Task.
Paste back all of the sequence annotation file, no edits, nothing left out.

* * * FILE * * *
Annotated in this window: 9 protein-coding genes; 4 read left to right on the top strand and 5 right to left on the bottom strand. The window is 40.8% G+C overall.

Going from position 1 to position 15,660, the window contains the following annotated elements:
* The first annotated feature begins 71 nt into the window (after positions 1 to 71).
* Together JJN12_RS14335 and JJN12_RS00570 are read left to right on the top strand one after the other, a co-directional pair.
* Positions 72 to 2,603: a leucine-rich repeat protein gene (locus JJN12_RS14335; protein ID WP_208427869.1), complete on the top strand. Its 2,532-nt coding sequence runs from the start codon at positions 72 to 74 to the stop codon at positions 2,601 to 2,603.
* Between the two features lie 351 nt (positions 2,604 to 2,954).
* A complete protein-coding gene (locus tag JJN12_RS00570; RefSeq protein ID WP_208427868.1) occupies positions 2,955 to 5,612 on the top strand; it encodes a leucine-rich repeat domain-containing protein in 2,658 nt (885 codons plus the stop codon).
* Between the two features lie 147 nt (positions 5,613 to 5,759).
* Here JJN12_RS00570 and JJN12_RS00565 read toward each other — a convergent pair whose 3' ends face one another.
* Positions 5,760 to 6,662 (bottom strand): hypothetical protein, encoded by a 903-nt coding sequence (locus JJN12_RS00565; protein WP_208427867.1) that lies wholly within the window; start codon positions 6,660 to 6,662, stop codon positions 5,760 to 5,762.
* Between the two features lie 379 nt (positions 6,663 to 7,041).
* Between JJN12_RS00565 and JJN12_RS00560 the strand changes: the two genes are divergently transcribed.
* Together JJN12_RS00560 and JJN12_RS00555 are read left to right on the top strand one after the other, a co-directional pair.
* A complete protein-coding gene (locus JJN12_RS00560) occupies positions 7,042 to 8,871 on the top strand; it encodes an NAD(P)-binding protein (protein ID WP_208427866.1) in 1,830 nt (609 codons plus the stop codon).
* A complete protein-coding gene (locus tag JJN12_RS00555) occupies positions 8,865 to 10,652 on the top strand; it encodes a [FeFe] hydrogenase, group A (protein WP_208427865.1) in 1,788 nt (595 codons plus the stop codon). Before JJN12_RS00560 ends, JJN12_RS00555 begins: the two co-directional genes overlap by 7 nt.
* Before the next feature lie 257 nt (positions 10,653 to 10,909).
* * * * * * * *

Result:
Annotated in this window: 9 protein-coding genes; 4 read left to right on the top strand and 5 right to left on the bottom strand. The window is 40.8% G+C overall.

Going from position 1 to position 15,660, the window contains the following annotated elements:
* The first annotated feature begins 71 nt into the window (after positions 1 to 71).
* Together JJN12_RS14335 and JJN12_RS00570 are read left to right on the top strand one after the other, a co-directional pair.
* Positions 72 to 2,603: a leucine-rich repeat protein gene (locus JJN12_RS14335; protein ID WP_208427869.1), complete on the top strand. Its 2,532-nt coding sequence runs from the start codon at positions 72 to 74 to the stop codon at positions 2,601 to 2,603.
* Between the two features lie 351 nt (positions 2,604 to 2,954).
* A complete protein-coding gene (locus tag JJN12_RS00570; RefSeq protein ID WP_208427868.1) occupies positions 2,955 to 5,612 on the top strand; it encodes a leucine-rich repeat domain-containing protein in 2,658 nt (885 codons plus the stop codon).
* Between the two features lie 147 nt (positions 5,613 to 5,759).
* Here JJN12_RS00570 and JJN12_RS00565 read toward each other — a convergent pair whose 3' ends face one another.
* Positions 5,760 to 6,662 (bottom strand): hypothetical protein, encoded by a 903-nt coding sequence (locus JJN12_RS00565; protein WP_208427867.1) that lies wholly within the window; start codon positions 6,660 to 6,662, stop codon positions 5,760 to 5,762.
* Between the two features lie 379 nt (positions 6,663 to 7,041).
* Between JJN12_RS00565 and JJN12_RS00560 the strand changes: the two genes are divergently transcribed.
* Together JJN12_RS00560 and JJN12_RS00555 are read left to right on the top strand one after the other, a co-directional pair.
* A complete protein-coding gene (locus JJN12_RS00560) occupies positions 7,042 to 8,871 on the top strand; it encodes an NAD(P)-binding protein (protein ID WP_208427866.1) in 1,830 nt (609 codons plus the stop codon).
* A complete protein-coding gene (locus tag JJN12_RS00555) occupies positions 8,865 to 10,652 on the top strand; it encodes a [FeFe] hydrogenase, group A (protein WP_208427865.1) in 1,788 nt (595 codons plus the stop codon). Before JJN12_RS00560 ends, JJN12_RS00555 begins: the two co-directional genes overlap by 7 nt.
* Before the next feature lie 257 nt (positions 10,653 to 10,909).